Throughout 2022, the topics of COVID-19, economic uncertainty, work conditions, benefits, and technology continued. As we tackle these issues, the question of what the future holds for the news and communications industries arises. The Business Wire Global Media Relations Team shares ten trends that will impact journalists and PR professionals in 2023 and beyond. 

Artificial Intelligence and Non-Fungible Tokens
Jeanne Prisyazhnaya, Media Relations Specialist, New York 

Automated journalism is not new: it’s been used for earthquake alerts, sports articles, and earnings reports by media organizations such as LATimes and AP. It can even be personalized and help build relationships with subscribers or readers. Think Spotify and its end-of-year recaps, creatively sharing subscribers’ music preferences and listening habits, or “Newsprint”, Washington Post’s interactive feature that reveals the content their subscribers most enjoyed throughout the year.  

Artificial intelligence is often created and implemented to relieve journalists of mundane and repetitive daily tasks, freeing their time for more creative assignments. However, AI is evolving, and it can generate content such as text, images, video, and more.  

A new term was recently introduced to the content creation scene: generative AI. Already on the radar of media professionals like social media managers and writers who create content regularly, generative AI can create images, videos (with the risk of deepfakes), voice recordings, and text like social media messages, captions, blog posts, and even articles. Some PR professionals have started to explore AI and machine learning (ML) to create more personalized pitches and more effective subject lines. In a survey conducted by BuzzStream and Fractl: 

  • 79% of respondents felt AI-produced pitches were convincing, 
  • 71% reported “high” or “very high” quality of the pitches, and 
  • 62% of the respondents admitted that AI-written subject lines were better than ones they received or wrote on their own. 

AI and ML tools will continue to evolve and play a role in the journalism industry next year. But AI is not all-mighty and powerful. Building and nourishing genuine and trustworthy connections with journalists cannot be replaced with technology.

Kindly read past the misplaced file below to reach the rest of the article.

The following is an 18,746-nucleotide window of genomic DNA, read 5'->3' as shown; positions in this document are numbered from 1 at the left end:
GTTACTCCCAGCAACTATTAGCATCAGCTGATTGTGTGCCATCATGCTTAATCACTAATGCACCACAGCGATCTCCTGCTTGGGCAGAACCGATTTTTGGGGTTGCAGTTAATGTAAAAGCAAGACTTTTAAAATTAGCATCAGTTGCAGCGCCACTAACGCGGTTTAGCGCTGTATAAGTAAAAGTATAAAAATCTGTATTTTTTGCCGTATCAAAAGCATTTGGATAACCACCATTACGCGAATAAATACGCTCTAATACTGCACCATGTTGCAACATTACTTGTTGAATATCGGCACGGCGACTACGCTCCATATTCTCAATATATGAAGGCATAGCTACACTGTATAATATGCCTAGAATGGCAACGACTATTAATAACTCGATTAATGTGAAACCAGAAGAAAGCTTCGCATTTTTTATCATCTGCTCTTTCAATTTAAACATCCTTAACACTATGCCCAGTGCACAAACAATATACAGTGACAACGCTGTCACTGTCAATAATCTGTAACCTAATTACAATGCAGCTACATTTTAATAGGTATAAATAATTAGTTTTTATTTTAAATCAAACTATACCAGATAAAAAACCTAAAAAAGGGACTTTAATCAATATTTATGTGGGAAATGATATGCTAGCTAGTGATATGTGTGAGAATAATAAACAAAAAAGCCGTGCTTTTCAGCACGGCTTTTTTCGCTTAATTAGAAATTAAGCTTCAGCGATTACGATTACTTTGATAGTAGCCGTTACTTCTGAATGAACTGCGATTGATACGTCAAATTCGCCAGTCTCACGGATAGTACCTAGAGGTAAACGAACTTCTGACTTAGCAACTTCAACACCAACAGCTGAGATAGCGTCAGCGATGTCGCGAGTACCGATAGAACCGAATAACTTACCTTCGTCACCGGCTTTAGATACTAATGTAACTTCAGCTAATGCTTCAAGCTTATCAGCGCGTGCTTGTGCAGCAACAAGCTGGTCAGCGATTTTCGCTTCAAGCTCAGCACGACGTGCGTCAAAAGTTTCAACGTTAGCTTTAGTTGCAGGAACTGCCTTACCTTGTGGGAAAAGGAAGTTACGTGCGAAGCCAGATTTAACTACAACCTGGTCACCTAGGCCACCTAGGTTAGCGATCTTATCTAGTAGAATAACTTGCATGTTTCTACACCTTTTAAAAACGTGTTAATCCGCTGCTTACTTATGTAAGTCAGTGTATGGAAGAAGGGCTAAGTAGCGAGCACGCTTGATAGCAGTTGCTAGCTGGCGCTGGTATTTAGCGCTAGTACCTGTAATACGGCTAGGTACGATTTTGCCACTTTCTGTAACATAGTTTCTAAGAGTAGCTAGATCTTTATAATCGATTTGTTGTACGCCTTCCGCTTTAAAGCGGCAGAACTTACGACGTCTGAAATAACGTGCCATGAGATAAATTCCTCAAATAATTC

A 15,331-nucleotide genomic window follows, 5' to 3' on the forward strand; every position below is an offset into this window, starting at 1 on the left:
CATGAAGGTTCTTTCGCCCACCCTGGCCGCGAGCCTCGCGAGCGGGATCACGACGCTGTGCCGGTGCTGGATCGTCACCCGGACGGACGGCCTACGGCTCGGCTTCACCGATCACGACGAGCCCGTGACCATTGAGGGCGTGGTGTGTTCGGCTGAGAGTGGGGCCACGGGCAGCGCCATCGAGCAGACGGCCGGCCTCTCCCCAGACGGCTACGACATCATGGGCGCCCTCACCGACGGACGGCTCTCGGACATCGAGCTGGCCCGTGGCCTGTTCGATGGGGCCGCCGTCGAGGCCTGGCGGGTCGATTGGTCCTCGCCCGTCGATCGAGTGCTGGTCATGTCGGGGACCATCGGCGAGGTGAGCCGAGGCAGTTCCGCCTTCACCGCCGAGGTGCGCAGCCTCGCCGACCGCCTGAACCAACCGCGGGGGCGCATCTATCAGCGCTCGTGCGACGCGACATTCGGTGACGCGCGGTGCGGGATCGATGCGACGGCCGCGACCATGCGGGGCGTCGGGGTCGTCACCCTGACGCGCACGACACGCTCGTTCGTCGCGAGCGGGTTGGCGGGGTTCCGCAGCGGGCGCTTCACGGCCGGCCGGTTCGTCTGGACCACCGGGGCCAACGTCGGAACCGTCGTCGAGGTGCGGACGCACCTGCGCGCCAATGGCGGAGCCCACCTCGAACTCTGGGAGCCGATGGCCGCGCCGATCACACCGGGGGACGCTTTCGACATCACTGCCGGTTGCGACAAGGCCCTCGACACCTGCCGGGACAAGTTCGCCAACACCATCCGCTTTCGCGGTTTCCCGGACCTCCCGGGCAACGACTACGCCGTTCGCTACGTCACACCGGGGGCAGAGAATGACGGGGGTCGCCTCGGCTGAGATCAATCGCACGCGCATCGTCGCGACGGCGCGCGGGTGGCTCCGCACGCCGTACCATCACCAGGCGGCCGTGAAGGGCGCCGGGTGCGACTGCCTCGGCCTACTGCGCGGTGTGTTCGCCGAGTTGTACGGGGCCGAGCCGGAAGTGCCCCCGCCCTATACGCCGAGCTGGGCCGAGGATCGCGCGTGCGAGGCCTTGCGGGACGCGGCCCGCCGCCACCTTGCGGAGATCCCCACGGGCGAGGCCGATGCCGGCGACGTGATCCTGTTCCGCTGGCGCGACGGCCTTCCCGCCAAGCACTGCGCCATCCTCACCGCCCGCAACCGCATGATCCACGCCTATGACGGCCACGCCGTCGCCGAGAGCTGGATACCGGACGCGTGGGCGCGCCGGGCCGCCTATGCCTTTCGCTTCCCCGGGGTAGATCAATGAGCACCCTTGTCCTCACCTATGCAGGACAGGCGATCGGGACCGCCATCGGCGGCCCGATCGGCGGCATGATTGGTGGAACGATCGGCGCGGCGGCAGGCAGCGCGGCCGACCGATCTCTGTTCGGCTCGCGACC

In addition to automated journalism, for the past couple of years, news outlets have been experimenting with non-fungible tokens (NFTs), a unique digital item. NFTs allow journalists to turn articles, images, and original digital work into biddable objects for revenue. So far, they have encountered interesting results while uncovering a new revenue stream for journalism. AP’s collection of 24,000 Unique Moments NFTs sold out in just over one minute. A New York Times column was sold for more than $500,000 in an auction, the first such sale in the history of the newspaper. NFT was popular and experimental this year, and it’s possible that it will continue to create revenue for the media industry in the future. Time will tell. 

Podcast Trends in 2023 and Beyond
Jacqueline Monroe, Media Relations Specialist, San Diego 

With over 2 million podcasts available globally, the number of listeners is expected to increase from 383.7 million to over 500 million by 2024. This is good news for media companies who are already moving content online. Over 160 million Americans for example, listen to podcasts, making them an excellent addition to any business strategy for distributing journalistic content.  

This year, several media companies (like New York Magazine, Guardian, and ImpreMedia’s Spanish Newspaper La Opinion) have released news podcasts, and many journalists are starting their own podcasts independently using popular platforms like Apple, Spotify, and Google Podcasts. For example, Krystal Ball, a former television host at MSNBC, and Saagar Enjeti, a former White House correspondent for The Daily Caller, launched their YouTube show and podcast, Breaking Points, and gained 40,000 subscribers in just two days. By the end of their first week, they were up to 285,000 subscribers. 

The financial return on investment for podcasts is realized through advertising. Some podcasts like Radiolab, a podcast that asks deep questions and uses investigative journalism, are putting their show behind a subscription paywall as an additional way to earn revenue and provide paying subscribers with ad-free, exclusive episodes.  

In an ever-changing media landscape filled with innovation and potential, the $2 billion podcasting industry can be a valuable investment in 2023 and beyond for companies looking to adopt new forms of media to keep their industry afloat and generate revenue. 

Newsletters, What’s New?
Jeanne Prisyazhnaya, Media Relations Specialist, New York 

Conversations about the current state and future of the newsletter business are not slowing down. Newsletters remain an effective tool to strengthen relationships with readers and inspire them toward paid subscriptions. Even though there are predictions that we are past the peak of the newsletter era, more newsletters continue to be created. Media publications like Semafor, Axios, Puck, The Ringer, Punchbowl News, and Politico have newsletters that are thriving. Some, like The Dispatch, are so popular that they’ve moved from Substack to their own websites. 

Publications are also turning to LinkedIn to share their newsletters. For example, these newsletters have had impressive results and fast subscriber growth: